Wednesday, December 28, 2011

Thinking {that's all}: The Space to Burn

The more I feel the lure of busyness wooing my heart, the more I want to sharp turn left and veer into radical unbusyness.

Because since starting the journey toward uncluttering our calendars and seeking to live intentionally in the moment about a year and some months ago, I've found at times what it means to live in the wide open space of air and light.

Last summer, I read this for the first time. {TOTALLY worth your 60 seconds to read}

What makes a fire burn is space between the logs, a breathing space.
Too much of a good thing,
too many logs packed in too tight can douse the flames almost as surley as a pail of water.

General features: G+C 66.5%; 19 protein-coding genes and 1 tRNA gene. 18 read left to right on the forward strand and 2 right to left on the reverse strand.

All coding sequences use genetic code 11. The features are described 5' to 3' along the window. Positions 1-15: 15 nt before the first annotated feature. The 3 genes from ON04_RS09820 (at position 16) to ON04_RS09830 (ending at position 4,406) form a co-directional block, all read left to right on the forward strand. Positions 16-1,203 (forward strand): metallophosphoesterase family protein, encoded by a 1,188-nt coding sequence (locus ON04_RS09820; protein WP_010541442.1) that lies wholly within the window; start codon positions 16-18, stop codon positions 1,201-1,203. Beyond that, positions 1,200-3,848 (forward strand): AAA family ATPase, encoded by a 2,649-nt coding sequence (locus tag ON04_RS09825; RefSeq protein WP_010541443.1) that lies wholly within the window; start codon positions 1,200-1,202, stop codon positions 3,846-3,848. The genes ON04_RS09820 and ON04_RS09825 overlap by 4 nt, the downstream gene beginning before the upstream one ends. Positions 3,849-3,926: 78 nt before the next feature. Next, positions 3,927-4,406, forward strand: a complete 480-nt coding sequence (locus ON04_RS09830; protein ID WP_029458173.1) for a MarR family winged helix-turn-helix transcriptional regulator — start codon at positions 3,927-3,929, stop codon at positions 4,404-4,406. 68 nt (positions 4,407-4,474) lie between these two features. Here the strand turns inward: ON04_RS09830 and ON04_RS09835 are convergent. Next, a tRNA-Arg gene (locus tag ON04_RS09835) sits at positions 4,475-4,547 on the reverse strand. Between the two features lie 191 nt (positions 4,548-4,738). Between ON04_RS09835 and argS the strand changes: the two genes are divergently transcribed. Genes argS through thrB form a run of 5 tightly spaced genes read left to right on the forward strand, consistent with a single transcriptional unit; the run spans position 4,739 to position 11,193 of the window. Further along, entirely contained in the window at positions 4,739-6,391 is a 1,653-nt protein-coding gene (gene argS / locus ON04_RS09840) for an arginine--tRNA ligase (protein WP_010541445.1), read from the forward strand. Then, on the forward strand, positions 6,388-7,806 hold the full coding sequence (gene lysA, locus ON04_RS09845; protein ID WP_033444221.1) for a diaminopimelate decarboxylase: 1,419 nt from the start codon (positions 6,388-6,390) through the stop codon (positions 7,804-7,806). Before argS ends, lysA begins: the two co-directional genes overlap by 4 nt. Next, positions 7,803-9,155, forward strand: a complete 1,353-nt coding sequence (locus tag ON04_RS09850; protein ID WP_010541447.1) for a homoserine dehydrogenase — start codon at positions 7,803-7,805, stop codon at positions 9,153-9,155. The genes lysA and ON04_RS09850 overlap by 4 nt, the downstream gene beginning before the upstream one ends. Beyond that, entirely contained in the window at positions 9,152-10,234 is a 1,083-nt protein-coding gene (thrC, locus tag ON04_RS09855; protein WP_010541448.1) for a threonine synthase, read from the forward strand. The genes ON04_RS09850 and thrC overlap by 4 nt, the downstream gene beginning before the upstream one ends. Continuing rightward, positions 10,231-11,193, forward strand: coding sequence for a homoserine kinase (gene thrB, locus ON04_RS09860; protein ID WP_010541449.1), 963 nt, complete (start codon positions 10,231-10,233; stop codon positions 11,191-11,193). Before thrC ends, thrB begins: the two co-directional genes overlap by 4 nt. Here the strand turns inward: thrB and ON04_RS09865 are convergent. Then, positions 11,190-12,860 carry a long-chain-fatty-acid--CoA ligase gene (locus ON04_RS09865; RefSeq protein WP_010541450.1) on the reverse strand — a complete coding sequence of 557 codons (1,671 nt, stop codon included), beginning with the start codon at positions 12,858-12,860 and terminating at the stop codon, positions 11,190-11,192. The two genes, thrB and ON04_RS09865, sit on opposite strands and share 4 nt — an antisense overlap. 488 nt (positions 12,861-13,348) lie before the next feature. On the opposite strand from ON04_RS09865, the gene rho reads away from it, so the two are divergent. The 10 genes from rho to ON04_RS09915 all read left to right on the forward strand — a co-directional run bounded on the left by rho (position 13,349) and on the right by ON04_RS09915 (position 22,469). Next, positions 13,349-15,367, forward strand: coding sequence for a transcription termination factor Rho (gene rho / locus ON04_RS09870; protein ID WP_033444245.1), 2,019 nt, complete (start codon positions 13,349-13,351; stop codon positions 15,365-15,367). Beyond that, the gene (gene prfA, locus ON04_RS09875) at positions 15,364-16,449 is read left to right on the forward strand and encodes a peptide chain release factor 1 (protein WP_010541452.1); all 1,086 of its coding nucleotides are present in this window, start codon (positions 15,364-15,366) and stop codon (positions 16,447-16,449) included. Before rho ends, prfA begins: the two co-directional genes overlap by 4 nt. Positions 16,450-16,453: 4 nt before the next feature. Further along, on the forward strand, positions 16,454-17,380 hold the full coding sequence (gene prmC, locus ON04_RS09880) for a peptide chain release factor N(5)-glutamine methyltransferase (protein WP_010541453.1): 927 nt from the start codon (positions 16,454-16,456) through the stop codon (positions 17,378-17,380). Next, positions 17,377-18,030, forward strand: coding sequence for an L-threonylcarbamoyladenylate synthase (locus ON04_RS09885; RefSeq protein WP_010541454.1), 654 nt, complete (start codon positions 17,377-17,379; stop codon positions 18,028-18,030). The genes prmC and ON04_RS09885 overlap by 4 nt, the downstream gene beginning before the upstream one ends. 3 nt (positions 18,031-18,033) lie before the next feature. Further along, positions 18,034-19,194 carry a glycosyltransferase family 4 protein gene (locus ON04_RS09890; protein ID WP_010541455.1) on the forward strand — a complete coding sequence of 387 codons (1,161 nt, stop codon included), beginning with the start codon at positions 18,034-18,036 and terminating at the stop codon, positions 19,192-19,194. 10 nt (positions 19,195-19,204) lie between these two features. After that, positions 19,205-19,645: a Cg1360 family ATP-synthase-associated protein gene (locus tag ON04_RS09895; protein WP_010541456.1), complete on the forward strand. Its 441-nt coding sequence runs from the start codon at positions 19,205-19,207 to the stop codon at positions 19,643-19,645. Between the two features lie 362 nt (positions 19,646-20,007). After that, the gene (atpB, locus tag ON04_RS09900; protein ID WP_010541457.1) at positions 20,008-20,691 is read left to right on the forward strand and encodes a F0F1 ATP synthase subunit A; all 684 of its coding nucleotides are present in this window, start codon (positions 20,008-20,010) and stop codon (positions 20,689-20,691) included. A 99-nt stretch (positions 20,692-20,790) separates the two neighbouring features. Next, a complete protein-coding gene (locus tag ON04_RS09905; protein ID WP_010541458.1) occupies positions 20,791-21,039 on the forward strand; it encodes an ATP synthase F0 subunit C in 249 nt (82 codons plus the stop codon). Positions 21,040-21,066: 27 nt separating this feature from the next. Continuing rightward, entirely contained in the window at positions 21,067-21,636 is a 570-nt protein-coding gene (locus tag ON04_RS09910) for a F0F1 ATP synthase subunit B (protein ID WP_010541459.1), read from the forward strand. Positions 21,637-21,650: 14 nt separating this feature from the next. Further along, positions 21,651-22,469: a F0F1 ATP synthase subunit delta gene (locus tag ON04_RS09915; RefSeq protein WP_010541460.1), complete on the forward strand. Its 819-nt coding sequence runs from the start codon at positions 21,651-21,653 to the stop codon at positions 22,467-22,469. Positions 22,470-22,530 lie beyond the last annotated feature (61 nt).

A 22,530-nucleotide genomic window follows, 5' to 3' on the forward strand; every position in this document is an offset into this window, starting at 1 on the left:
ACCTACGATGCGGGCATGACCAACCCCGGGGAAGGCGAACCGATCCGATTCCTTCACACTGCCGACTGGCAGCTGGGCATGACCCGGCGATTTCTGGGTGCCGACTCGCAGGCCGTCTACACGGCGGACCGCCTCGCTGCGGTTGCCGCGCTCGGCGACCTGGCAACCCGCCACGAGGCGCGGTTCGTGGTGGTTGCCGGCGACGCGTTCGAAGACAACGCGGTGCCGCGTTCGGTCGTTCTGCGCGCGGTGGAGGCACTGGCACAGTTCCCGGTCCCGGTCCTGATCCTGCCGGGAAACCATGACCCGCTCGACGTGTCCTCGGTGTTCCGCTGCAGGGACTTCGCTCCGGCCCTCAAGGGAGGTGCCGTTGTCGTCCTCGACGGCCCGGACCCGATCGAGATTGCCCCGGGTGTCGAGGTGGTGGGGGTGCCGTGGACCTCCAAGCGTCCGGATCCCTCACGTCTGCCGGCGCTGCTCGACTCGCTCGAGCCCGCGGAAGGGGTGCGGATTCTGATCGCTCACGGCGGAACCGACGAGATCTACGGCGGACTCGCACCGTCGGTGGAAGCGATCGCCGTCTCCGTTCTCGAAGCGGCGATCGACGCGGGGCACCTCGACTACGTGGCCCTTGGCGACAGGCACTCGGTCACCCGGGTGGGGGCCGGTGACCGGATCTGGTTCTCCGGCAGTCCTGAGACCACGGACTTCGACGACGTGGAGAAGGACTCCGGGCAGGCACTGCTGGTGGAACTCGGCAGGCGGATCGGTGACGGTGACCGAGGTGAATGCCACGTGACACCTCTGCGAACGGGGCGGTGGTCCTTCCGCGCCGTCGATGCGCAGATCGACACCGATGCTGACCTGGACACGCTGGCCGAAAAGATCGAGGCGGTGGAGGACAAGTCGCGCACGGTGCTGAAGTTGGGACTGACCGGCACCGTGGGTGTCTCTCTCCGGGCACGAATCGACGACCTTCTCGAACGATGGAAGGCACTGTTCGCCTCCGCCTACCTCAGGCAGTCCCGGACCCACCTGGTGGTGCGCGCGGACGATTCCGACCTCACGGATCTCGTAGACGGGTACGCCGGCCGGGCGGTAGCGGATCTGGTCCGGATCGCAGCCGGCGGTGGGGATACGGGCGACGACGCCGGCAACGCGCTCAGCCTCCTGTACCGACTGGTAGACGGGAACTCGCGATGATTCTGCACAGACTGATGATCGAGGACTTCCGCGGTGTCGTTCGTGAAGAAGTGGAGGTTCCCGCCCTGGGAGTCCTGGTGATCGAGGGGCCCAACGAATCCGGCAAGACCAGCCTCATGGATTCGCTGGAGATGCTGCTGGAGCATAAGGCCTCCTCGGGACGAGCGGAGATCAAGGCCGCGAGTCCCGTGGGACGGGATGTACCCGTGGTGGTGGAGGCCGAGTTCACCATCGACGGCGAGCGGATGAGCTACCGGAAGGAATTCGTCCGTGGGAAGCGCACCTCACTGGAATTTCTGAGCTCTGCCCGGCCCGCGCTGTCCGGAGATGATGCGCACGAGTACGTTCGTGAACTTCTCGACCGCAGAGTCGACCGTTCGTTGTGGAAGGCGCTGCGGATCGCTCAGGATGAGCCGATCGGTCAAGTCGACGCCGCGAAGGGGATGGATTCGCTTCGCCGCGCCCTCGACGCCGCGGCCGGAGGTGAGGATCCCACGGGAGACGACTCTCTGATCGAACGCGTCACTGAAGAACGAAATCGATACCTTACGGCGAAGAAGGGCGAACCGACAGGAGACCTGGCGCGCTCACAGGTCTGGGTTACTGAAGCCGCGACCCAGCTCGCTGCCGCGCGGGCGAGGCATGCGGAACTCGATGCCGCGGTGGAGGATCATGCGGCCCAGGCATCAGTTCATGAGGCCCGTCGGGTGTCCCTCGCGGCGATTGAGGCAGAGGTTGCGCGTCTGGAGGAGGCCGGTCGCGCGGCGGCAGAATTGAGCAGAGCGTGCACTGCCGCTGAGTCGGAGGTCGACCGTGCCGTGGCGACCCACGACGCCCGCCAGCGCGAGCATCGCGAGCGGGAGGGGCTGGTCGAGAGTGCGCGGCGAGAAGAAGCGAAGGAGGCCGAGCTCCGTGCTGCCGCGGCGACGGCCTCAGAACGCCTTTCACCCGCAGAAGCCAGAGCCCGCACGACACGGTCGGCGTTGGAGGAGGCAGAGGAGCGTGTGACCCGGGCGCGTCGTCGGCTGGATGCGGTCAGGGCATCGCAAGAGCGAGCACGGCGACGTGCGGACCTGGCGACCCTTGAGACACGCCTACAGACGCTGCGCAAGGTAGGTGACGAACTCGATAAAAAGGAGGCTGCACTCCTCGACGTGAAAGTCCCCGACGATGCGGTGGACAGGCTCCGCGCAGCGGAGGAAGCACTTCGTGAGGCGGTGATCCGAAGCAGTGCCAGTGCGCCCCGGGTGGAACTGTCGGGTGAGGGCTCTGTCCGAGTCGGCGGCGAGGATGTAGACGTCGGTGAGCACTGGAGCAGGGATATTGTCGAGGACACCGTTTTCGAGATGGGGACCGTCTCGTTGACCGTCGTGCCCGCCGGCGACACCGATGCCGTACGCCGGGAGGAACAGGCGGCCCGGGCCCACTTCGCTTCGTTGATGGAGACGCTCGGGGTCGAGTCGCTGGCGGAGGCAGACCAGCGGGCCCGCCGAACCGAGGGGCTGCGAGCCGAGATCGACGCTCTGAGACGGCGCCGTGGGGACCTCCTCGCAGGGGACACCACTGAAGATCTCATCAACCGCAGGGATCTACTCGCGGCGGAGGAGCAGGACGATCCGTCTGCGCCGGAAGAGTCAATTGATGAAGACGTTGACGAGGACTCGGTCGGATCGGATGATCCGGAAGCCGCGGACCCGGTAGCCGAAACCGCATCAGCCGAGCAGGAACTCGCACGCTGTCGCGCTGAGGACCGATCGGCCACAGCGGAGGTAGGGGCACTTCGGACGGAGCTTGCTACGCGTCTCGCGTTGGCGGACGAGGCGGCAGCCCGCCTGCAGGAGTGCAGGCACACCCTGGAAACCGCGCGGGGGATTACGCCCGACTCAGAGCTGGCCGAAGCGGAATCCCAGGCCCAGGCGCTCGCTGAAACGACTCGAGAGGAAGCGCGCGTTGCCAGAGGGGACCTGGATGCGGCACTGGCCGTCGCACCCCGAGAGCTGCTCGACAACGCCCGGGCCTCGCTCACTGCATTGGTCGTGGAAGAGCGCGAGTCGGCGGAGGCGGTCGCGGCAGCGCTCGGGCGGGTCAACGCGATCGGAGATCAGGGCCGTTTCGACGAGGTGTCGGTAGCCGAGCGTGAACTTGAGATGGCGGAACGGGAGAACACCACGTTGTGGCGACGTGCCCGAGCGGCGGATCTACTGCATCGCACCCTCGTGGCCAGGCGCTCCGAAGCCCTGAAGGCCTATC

So building fires requires attention to the spaces in between, as much as to the wood.
When we are able to build open spaces in the same way we have learned to pile on logs,
then we come to see how it is fuel, and the absence of fuel together, that make fire possible.
We only need to lay a log lightly from time to time.
A fire grows simply because the space is there,
with openings in which the flame that knows
just how it wants to burn can find its way.  
Fire, by Judy Brown  

I've taken the deep breath of virgin air, held it in my lungs, cold and burning and let it clear out my mind, while soaking up the oxygen in the depths of my spirit.


It's been good. So good that when I slip back into over committment and over booking, I sort of feel like I'm that over-logged fire -- suffocating, the passion burning inside me dwindling into just a flicker from a flame.

Says the girl who used to have something scheduled every morning and afternoon each day of the week.

And so I ponder, as we head into 2012, how to keep this sacred space for burning free of another log on the burn pile when so many logs seem like they'll be magnificent additions.